I can still remember that the built-in cupboard in my room had a hole in it's ceiling (as did a couple of my friends' rooms), so after Lights-Out, we used to climb up into the ceiling and visit in each other's rooms or just crawl around and chat in the darkness of the roof! Polla, (the African Grey parrot, is he still there?), used to be a treat too. I used to teach him my name and we used to get him to make anouncements over the intercom, so time and again, Polla used to call me to the foyer! Then we also had regular Barney's, I don't know if the High School guys still do it, but we used to gather in the top floor passage after evening study hour, and we would thrash each other! Only rules being that there's no hitting above the shoulders and below the belt, though kicking a guys backside was ok!

We loved sport obviously. We played soccer in the soaking rain, and would go to the cafeteria drenched and muddy, but very hyped. Basketball, indoor soccer, swimming, squash, not to mention athletics. We were always so competitive, and it was good clean fun. I had 3 records in athletics which actually stood for a number of years. Doubt that it's still there though. Miss. C. Reyneke was my favourite teacher, and Mr A. Pretorius (That is Mr. Joubert) was the most interesting, comes with the biology territory I suppose.

So you can see, I have good memories, but also some that had major impacts which I'm still trying to figure out whether it was for the better or not.

All I can say to the students of today is, appreciate the beauty of your surroundings, climb the mountain regularly, study hard and make a success of it, be kind to each other, respect your elders, love with compassion and make it count. Life on campus is over in a flash, though it doesn't feel like it while you're there. Remember to keep contact with all your friends after you leave, it's been 15 years since I left, and today I do not have contact with a single person that I knew back then. Don't let that happen to you, treasure your friendships and allow it to grow, you won't believe how important networking is when you're on the outside.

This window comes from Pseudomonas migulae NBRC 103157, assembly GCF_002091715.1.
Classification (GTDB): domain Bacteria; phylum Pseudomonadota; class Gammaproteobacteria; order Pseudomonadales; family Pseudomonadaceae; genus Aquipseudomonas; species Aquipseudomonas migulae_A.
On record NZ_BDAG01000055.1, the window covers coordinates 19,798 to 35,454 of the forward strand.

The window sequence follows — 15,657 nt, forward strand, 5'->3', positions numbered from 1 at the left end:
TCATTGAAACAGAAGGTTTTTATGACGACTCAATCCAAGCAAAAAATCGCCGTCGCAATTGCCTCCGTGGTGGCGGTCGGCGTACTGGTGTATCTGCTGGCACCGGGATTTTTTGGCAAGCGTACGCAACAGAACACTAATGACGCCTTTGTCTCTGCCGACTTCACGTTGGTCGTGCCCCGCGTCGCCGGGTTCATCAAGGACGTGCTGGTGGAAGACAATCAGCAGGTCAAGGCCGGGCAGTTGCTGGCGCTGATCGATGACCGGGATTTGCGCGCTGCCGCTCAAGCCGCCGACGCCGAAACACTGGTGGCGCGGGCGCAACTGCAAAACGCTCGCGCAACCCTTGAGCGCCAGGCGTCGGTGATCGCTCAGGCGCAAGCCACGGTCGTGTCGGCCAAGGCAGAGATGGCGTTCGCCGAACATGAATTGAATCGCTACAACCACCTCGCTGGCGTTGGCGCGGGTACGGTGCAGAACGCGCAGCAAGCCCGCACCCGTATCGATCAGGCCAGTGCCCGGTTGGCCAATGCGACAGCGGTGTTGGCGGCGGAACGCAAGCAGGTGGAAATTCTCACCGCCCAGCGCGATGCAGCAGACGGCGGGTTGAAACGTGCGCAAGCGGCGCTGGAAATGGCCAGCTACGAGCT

But that's enough of my rambling for now, I hope to be able to converse with more of you as time goes by, it helps to ease the nostalgia.


Sunday, February 18, 2007

Values to live by

One of the major themes that I spend much of my time reflecting about is the theme of Freedom. This is a bit odd for a dormitory dean who needs to lock doors and enforce rules. But fortunately my freedom is not quite the kind of Freedom that Freddie Mercury sings about when he says, "I want to break free!" (although, I think that Queen does in fact grapple with Freedom on a deeper level than we would sometimes care to admit).

Have I mentioned that I am an ardent fan of open source computer technology and the philosophy behind it? One of the open source operating systems based on GNU/Linux is called Ubuntu.

I have version 6.10 of this operating system installed on my computer and as far as I am concerned it is much better than Windows XP or even Vista.

I like the philosophy of Ubuntu. I found this code of conduct for Ubuntu developers. I think they really do reflect the values that I find important in my life. I think this is a useful list of values with which to manage a dormitory as well. (Credit to Christer Edwards for posting a blog about these values)

  • Be considerate. Your work will be used by other people, and you in turn will depend on the work of others. Any decision you take will affect users and colleagues, and we expect you to take those consequences into account when making decisions.